Independent iOS app designer and developer Jared Sinclair took Apple (NASDAQ:AAPL) to task over what he perceives as a major design flaw in the Cupertino-based company’s latest mobile operating system. In a recent posting on his blog, Sinclair outlines the reasons why he believes Apple made a design mistake by failing to include borders around the buttons in iOS 7.
Sinclair noted that, “The essential characteristic of iOS is touch.” In other words, the ease with which a user is able to operate a mobile operating system through touch is of primary importance. No matter how beautifully a mobile operating system is designed, it will fail if it is not “touchable.”
In this sense, Apple’s lack of borders around the buttons in iOS 7 is a major design flaw. Without an obvious visual cue to indicate a touchable area, users find it hard to distinguish between a button and a text label. Sinclair noted that this problem is especially apparent in iOS 7’s “Contacts” app where the editable text in the name field is “black, borderless, and floating some inscrutable distance from one another and from the other elements above and below them.”
Despite his critique of iOS 7’s borderless buttons, it should be noted that Sinclair is not advocating a return to the skeuomorphic design elements that were found in iOS 6. He is also not requesting that all the buttons in iOS 7 be delineated with literal border lines. He noted that, “Borders around buttons can be real or implied.”
Intelligent use of space can create effective implied borders around buttons that can be perceived by users as easily as a “real” border. Sinclair noted that Apple’s iOS designers made good use of implied borders around the toolbar icon buttons at the bottom of the Safari screen. Unfortunately, it appears that the usability of most buttons in iOS 7 was sacrificed on the altar of Jony Ive’s minimalist design philosophy.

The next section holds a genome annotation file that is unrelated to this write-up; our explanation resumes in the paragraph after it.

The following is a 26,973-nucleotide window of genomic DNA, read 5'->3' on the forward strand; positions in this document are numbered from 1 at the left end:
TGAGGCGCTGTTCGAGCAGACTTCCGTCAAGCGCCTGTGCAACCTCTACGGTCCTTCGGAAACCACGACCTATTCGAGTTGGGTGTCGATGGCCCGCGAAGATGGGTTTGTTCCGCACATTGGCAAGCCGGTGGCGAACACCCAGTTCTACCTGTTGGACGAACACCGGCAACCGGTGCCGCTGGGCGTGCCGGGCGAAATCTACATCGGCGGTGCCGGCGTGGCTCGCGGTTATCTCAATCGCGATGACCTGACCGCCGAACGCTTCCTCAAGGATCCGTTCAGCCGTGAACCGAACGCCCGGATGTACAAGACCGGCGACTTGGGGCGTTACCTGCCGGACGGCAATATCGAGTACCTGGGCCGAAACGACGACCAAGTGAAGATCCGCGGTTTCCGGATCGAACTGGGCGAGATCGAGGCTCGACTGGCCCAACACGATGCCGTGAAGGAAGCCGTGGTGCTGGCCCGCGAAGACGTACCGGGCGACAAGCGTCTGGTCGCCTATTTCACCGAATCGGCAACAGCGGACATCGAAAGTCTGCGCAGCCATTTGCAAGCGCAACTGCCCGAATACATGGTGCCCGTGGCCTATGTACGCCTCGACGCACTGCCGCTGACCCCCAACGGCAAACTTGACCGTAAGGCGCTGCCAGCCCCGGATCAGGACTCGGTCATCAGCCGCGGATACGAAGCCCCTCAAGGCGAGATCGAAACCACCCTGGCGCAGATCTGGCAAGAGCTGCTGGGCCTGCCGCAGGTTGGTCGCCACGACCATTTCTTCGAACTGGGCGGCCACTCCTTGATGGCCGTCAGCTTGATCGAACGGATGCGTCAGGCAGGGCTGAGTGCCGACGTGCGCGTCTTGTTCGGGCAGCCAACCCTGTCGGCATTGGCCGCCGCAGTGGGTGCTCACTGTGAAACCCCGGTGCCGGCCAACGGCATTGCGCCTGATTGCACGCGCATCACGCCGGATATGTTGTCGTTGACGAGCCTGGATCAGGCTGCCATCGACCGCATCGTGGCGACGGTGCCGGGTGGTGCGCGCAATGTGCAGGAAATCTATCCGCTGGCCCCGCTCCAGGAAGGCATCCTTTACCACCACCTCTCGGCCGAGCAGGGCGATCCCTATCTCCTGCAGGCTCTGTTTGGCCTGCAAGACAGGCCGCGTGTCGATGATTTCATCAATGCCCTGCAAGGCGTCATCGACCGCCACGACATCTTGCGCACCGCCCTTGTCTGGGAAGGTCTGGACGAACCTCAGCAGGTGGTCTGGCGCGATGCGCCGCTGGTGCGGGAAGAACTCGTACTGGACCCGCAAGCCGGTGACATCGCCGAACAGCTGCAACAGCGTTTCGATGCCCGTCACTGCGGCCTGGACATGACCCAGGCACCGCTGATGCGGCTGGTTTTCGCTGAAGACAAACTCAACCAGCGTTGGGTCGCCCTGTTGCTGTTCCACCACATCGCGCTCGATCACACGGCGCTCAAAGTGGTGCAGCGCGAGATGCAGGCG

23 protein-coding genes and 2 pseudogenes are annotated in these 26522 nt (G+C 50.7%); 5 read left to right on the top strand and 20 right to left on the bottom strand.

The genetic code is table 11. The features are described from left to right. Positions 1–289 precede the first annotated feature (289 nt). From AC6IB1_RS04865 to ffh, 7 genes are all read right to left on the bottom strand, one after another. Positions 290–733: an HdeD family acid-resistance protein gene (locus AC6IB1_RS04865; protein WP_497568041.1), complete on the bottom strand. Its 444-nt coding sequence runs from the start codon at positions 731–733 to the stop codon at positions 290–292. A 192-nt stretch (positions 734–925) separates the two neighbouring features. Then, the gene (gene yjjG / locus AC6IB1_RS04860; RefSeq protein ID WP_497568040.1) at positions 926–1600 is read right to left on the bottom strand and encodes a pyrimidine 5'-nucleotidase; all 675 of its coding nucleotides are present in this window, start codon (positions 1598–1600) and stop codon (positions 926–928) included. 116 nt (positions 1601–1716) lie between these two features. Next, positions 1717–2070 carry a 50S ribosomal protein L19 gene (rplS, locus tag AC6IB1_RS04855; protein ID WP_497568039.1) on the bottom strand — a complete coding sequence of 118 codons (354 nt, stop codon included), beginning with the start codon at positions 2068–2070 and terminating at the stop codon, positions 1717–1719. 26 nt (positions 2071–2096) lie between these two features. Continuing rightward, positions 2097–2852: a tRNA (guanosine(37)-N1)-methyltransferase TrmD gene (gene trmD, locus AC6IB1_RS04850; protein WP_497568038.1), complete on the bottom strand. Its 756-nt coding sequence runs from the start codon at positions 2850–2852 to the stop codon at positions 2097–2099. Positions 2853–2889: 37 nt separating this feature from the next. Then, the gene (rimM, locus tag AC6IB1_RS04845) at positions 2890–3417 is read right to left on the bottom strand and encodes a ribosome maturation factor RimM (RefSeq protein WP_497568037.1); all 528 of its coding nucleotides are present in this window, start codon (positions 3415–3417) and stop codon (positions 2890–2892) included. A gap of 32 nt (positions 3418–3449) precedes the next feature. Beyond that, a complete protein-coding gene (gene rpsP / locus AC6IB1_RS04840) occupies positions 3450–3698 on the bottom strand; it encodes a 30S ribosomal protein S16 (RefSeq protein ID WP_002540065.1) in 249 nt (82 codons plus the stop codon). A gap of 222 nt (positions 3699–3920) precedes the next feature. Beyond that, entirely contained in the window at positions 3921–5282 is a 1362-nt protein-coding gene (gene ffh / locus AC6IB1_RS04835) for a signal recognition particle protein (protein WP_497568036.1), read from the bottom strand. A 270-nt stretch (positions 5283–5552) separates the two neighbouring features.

Sinclair is not the first iOS app developer to question Apple’s use of borderless buttons in iOS 7. Soon after Apple released the beta version of iOS 7, the app makers at Entropy Labs noted the problems that might come from iOS 7’s “’borderless button’ mantra.” As noted on the Entropy Labs blog, “it’s completely unclear to the user where text becomes a button and (more crucially) where a button becomes a drop-down.” Although Apple hasn’t responded to the borderless button criticism, it should be noted that the iPhone maker has previously changed other design elements of iOS 7 in response to feedback it received. After users complained about the hard-to-see font in an early version of iOS 7, Apple sent out an iOS 7 update to developers that featured a new, thicker primary font.
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